10 July 2008--For decades government-backed scientists have presumed that the best way to produce ethanol from biomass is a biochemical conversion--first enzymes turn the plant cellulose into sugars, and then the sugars ferment into alcohol. But lately a number of firms have been touting an alternative way to make ethanol: gasify the biomass first, and then convert the resulting syngas to liquid. In theory, at least, this thermochemical conversion isn't restricted to biomass; anything with carbon in it--coal, tires, plastic bags--could be processed into liquid fuels.
Significantly, several of the biomass gasification entrepreneurs are funded by Khosla Ventures, the clean-tech venture financing shop in Menlo Park, Calif. Khosla is in fact betting heavily on gasification: three of the four ethanol producers in the firm's publicly announced portfolio are proposing to convert biomass to liquid fuels in this manner. One Khosla-backed firm, Range Fuels, broke ground last year on a plant in Georgia, and when that plant opens in late 2009, it will produce some 80 million liters of liquid fuels from wood chips.
Samir Kaul, the Khosla Ventures general partner responsible for the firm's renewable portfolio, talked about this emerging technology with Robb Mandelbaum for IEEE Spectrum.
IEEE Spectrum: How would you make the case for gasifying biomass into ethanol?
Samir Kaul: Some of the advantages of the thermochemical process are that, one, you're not using enzymes. Right now, you can't just go and buy enzymes off the shelf. Only a couple of companies make them, and it's unclear what the costs are going to be per gallon. The second advantage is that the process is feedstock agnostic--you're basically just taking carbon and making it into a gas. Normally in biochemical processes, it's not trivial to go from one feedstock to the other.
On the other hand, traditionally gasification has been used at megascale--with coal, you're using 15 000 tons per day. So people ask if you can really scale it down to be economical for ethanol and biomass. We believe it can be.
Spectrum: How are your companies proposing to scale down gasification for biomass?
SK: I’m oversimplifying it, but there are effectively two types of gasifiers. You have the oxygen-blown gasifiers, which coal companies use. But injecting oxygen is extremely expensive, and that only pays working at a large scale. Then there are air-blown gasifiers. They're cheap and they're smaller scale--they're used in villages in India for power--but you'd have to pay a hell of lot of money to remove from the gas the nitrogen that is 78 percent of air.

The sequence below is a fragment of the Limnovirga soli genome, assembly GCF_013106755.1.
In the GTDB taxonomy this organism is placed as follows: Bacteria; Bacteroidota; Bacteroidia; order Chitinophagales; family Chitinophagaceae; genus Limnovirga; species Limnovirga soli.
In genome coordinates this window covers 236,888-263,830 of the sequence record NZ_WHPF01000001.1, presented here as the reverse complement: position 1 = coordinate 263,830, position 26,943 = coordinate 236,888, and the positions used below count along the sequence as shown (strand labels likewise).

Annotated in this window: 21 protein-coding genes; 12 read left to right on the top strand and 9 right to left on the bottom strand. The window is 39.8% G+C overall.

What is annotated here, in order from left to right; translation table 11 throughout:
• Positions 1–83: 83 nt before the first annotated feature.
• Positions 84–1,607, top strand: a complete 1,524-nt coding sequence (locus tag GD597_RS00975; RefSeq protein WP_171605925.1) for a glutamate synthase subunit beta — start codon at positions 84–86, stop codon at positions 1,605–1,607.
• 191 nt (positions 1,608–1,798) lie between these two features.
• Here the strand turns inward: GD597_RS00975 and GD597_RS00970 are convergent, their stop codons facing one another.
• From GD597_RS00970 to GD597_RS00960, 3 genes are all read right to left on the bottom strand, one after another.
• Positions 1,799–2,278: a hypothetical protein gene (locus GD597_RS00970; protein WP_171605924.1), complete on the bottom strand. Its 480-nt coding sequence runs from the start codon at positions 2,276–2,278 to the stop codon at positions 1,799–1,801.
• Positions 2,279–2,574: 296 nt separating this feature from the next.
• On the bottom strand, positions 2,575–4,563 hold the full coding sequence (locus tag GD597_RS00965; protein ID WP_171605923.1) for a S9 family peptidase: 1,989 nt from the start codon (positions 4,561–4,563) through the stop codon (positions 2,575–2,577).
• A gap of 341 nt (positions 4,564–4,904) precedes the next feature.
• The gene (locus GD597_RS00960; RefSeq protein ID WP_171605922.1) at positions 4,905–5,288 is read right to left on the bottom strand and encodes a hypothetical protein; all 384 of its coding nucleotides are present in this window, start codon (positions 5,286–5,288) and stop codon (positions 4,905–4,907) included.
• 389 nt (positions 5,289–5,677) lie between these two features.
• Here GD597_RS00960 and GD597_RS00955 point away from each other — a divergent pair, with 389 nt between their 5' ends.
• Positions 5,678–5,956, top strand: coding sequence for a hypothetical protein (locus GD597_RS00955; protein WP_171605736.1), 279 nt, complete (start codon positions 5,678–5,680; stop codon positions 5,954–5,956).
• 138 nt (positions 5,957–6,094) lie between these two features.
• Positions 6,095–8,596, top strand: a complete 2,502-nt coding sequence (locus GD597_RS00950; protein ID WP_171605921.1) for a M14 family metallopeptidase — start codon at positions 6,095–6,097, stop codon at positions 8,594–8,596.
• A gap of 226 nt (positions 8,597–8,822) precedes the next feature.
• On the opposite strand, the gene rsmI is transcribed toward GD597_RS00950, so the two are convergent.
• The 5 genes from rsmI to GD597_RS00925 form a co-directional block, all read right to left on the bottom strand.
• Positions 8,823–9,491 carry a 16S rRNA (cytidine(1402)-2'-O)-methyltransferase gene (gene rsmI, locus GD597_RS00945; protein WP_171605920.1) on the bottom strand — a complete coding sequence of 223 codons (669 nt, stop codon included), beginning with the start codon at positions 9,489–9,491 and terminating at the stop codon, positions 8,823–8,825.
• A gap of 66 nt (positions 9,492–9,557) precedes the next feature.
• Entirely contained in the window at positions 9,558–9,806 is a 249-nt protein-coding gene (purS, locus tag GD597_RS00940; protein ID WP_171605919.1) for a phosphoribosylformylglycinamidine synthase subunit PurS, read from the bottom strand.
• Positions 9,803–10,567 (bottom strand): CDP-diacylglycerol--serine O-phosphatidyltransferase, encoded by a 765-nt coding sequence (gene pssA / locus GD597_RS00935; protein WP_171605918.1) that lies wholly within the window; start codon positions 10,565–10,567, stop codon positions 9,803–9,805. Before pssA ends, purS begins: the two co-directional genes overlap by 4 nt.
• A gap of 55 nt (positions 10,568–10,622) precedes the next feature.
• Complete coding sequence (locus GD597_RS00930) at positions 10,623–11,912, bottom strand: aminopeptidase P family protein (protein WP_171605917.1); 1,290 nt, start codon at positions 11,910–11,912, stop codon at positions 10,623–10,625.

So, the advance is either to figure out a way to clean up the gas or to not use oxygen. That's about the extent to what we can say before we start to get into proprietary technologies.
Spectrum: People talk about being able to turn anything with carbon in it into ethanol. Practically speaking, what are the most important feedstocks going to be?
SK: Those that are scalable. And whenever you're scaling a first-of-a-kind technology up to commercial levels of production, you don't want to add risk where you don't have to add risk. What's nice about wood chips is that they're pretty uniform, and in the Southeast alone there are enough wood chips to make over 40 billion liters of ethanol.
Spectrum: One of your companies, Coskata , in Warrenville, Ill., has announced plans to make ethanol at $1 a gallon--is that typical in the industry?
SK: I think everyone is figuring out the evolution of their process to get to those kinds of costs. What I focus on as an investor is, can these guys be commercially viable without subsidies or any kind of help? And right now the competition is corn-based ethanol, which, with corn at $7.50 a bushel, costs well over $2 a gallon. So to be commercially viable, you need to get below that cost.
Spectrum: Do you want to make any predictions about which of your companies is going to get there first?
SK: No, absolutely not.